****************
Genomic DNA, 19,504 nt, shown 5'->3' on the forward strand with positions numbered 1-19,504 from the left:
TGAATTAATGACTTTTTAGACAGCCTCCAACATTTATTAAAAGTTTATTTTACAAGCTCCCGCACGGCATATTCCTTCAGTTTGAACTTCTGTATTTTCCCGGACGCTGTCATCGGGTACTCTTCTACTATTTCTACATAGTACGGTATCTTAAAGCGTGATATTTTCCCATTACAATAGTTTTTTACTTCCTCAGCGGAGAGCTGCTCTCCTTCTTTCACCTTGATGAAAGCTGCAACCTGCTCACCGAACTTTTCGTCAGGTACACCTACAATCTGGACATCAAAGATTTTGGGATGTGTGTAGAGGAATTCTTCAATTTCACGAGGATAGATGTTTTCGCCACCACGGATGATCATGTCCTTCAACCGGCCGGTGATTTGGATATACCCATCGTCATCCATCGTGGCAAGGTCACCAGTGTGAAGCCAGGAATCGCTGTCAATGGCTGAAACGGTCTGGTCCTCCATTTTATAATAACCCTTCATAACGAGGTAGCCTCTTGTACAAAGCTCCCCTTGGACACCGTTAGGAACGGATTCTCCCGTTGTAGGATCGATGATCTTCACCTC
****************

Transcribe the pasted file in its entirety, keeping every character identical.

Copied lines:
Genomic DNA, 19,504 nt, shown 5'->3' on the forward strand with positions numbered 1-19,504 from the left:
TGAATTAATGACTTTTTAGACAGCCTCCAACATTTATTAAAAGTTTATTTTACAAGCTCCCGCACGGCATATTCCTTCAGTTTGAACTTCTGTATTTTCCCGGACGCTGTCATCGGGTACTCTTCTACTATTTCTACATAGTACGGTATCTTAAAGCGTGATATTTTCCCATTACAATAGTTTTTTACTTCCTCAGCGGAGAGCTGCTCTCCTTCTTTCACCTTGATGAAAGCTGCAACCTGCTCACCGAACTTTTCGTCAGGTACACCTACAATCTGGACATCAAAGATTTTGGGATGTGTGTAGAGGAATTCTTCAATTTCACGAGGATAGATGTTTTCGCCACCACGGATGATCATGTCCTTCAACCGGCCGGTGATTTGGATATACCCATCGTCATCCATCGTGGCAAGGTCACCAGTGTGAAGCCAGGAATCGCTGTCAATGGCTGAAACGGTCTGGTCCTCCATTTTATAATAACCCTTCATAACGAGGTAGCCTCTTGTACAAAGCTCCCCTTGGACACCGTTAGGAACGGATTCTCCCGTTGTAGGATCGATGATCTTCACCTC